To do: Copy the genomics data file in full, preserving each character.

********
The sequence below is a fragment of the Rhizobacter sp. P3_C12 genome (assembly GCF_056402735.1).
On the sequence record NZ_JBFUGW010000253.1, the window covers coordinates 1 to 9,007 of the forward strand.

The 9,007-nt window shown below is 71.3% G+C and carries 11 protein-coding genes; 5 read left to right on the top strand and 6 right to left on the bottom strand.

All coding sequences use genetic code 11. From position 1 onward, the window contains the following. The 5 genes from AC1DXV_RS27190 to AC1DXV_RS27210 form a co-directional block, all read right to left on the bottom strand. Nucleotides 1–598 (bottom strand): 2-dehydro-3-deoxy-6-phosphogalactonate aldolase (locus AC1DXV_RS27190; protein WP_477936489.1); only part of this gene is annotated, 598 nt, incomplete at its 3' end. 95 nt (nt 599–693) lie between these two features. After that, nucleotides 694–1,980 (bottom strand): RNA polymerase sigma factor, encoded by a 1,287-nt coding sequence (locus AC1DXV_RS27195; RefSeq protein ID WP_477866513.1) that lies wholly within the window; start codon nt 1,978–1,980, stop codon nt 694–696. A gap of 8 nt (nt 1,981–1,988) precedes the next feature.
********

The sequence below is a fragment of the Rhizobacter sp. P3_C12 genome (assembly GCF_056402735.1).
On the sequence record NZ_JBFUGW010000253.1, the window covers coordinates 1 to 9,007 of the forward strand.

The 9,007-nt window shown below is 71.3% G+C and carries 11 protein-coding genes; 5 read left to right on the top strand and 6 right to left on the bottom strand.

All coding sequences use genetic code 11. From position 1 onward, the window contains the following. The 5 genes from AC1DXV_RS27190 to AC1DXV_RS27210 form a co-directional block, all read right to left on the bottom strand. Nucleotides 1–598 (bottom strand): 2-dehydro-3-deoxy-6-phosphogalactonate aldolase (locus AC1DXV_RS27190; protein WP_477936489.1); only part of this gene is annotated, 598 nt, incomplete at its 3' end. 95 nt (nt 599–693) lie between these two features. After that, nucleotides 694–1,980 (bottom strand): RNA polymerase sigma factor, encoded by a 1,287-nt coding sequence (locus AC1DXV_RS27195; RefSeq protein ID WP_477866513.1) that lies wholly within the window; start codon nt 1,978–1,980, stop codon nt 694–696. A gap of 8 nt (nt 1,981–1,988) precedes the next feature.